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J Biol Chem. 2016 Jan 15;291(3):1092-102. doi: 10.1074/jbc.M115.668996. Epub 2015 Nov 23.

Low-density Lipoprotein Receptor-related Proteins in a Novel Mechanism of Axon Guidance and Peripheral Nerve Regeneration.

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From the School of Medicine and Menzies Institute for Medical Research, University of Tasmania, Hobart, Tasmania 7001, Australia.
From the School of Medicine and.
Menzies Institute for Medical Research, University of Tasmania, Hobart, Tasmania 7001, Australia.
From the School of Medicine and


The low-density lipoprotein receptor-related protein receptors 1 and 2 (LRP1 and LRP2) are emerging as important cell signaling mediators in modulating neuronal growth and repair. We examined whether LRP1 and LRP2 are able to mediate a specific aspect of neuronal growth: axon guidance. We sought to identify LRP1 and LRP2 ligands that could induce axonal chemoattraction, which might have therapeutic potential. Using embryonic sensory neurons (rat dorsal root ganglia) in a growth cone turning assay, we tested a range of LRP1 and LRP2 ligands for the ability to guide growth cone navigation. Three ligands were chemorepulsive: α-2-macroglobulin, tissue plasminogen activator, and metallothionein III. Conversely, only one LRP ligand, metallothionein II, was found to be chemoattractive. Chemoattraction toward a gradient of metallothionein II was calcium-dependent, required the expression of both LRP1 and LRP2, and likely involves further co-receptors such as the tropomyosin-related kinase A (TrkA) receptor. The potential for LRP-mediated chemoattraction to mediate axonal regeneration was examined in vivo in a model of chemical denervation in adult rats. In these in vivo studies, metallothionein II was shown to enhance epidermal nerve fiber regeneration so that it was complete within 7 days compared with 14 days in saline-treated animals. Our data demonstrate that both LRP1 and LRP2 are necessary for metallothionein II-mediated chemotactic signal transduction and that they may form part of a signaling complex. Furthermore, the data suggest that LRP-mediated chemoattraction represents a novel, non-classical signaling system that has therapeutic potential as a disease-modifying agent for the injured peripheral nervous system.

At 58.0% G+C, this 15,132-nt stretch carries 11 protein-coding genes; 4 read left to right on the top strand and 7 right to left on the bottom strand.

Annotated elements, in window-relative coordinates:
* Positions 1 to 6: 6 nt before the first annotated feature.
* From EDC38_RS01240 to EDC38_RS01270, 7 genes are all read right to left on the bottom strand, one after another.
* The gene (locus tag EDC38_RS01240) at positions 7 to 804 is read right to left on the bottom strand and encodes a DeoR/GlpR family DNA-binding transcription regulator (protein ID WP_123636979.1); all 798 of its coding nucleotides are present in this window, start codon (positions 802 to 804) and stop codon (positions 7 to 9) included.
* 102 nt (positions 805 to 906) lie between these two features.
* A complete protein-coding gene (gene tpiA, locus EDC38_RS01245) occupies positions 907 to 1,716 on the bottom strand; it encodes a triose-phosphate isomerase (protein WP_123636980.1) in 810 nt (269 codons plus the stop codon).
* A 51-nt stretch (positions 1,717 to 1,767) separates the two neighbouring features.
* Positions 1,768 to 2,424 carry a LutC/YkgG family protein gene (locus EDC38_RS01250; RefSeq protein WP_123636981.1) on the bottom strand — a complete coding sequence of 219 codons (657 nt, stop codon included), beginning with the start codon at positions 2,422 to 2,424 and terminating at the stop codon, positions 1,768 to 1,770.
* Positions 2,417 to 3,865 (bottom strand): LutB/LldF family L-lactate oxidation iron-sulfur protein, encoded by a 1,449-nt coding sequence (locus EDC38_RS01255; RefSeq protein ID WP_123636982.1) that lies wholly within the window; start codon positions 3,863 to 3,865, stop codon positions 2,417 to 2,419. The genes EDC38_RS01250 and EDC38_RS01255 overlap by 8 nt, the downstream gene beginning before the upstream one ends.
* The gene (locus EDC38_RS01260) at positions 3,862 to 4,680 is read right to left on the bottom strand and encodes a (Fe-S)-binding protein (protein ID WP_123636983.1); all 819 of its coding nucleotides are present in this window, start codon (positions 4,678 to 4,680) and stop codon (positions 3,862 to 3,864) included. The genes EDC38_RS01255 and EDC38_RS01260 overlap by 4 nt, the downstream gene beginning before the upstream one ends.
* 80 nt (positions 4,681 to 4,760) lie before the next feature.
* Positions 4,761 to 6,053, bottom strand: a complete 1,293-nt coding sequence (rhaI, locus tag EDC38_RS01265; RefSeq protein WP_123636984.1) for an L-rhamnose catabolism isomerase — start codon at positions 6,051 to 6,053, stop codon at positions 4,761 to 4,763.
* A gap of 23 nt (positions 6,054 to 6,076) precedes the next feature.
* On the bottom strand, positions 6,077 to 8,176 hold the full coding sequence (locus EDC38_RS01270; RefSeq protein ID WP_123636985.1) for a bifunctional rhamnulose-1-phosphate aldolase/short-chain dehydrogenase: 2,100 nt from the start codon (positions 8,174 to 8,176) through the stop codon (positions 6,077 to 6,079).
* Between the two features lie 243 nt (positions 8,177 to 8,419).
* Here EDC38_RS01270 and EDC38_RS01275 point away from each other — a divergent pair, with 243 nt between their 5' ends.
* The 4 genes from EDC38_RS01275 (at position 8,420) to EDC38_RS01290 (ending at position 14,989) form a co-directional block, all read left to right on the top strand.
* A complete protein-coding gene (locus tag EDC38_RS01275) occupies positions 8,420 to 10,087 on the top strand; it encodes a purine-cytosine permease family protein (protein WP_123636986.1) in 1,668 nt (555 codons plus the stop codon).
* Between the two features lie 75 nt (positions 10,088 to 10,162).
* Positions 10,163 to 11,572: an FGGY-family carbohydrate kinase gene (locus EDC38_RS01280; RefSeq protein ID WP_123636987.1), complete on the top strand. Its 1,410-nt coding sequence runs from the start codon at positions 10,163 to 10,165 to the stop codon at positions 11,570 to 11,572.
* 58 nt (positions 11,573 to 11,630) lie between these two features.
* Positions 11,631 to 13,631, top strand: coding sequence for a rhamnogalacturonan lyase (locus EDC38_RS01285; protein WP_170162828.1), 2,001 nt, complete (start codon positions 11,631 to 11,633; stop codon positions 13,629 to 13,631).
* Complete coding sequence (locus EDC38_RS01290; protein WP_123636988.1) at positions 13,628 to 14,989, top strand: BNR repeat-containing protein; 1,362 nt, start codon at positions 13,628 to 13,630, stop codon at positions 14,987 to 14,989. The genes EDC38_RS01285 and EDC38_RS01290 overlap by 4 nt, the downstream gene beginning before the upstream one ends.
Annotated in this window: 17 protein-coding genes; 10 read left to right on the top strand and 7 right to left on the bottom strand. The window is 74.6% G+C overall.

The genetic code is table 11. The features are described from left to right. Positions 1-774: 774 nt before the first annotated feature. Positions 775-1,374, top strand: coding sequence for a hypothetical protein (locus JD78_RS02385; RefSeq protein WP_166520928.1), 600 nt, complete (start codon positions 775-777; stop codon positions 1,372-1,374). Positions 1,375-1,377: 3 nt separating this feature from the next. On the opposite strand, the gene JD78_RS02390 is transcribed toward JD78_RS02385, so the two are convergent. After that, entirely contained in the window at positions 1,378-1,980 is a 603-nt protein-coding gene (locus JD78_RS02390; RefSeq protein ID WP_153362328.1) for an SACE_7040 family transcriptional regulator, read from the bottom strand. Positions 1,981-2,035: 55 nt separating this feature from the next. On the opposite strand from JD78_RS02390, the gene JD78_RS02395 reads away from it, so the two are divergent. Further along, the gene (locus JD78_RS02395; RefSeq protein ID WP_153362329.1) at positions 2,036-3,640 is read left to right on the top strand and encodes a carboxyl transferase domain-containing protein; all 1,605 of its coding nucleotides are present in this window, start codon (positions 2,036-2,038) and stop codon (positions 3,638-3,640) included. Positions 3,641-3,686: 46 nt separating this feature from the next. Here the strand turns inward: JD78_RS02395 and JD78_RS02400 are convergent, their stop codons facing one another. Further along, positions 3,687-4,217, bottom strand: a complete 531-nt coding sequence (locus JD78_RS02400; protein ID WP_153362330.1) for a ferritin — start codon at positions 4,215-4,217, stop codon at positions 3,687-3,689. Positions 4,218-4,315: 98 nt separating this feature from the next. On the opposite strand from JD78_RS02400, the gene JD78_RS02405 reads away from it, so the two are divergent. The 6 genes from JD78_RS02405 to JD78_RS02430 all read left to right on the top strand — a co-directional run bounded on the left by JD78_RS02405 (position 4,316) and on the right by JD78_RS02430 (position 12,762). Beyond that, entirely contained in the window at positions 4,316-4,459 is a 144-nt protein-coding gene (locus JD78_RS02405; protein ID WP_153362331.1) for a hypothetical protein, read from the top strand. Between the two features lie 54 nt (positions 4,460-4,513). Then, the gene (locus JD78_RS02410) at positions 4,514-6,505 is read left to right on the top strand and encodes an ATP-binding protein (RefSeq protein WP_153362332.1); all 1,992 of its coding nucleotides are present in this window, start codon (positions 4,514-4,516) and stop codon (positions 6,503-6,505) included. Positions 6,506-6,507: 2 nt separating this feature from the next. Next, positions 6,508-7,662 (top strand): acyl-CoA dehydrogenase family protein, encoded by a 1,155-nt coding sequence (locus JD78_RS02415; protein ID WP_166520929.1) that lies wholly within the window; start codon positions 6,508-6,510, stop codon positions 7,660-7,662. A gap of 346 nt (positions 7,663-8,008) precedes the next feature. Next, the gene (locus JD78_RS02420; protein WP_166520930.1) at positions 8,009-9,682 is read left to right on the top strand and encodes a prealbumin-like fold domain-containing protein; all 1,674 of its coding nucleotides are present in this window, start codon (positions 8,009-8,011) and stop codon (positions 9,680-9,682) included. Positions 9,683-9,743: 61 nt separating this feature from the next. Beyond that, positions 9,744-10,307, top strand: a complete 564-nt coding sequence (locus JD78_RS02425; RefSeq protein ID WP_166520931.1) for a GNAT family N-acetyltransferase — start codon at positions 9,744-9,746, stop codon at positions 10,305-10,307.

LRP1; LRP2; axon; cell signaling; growth cone; metallothionein; neurite outgrowth; neurobiology; regeneration

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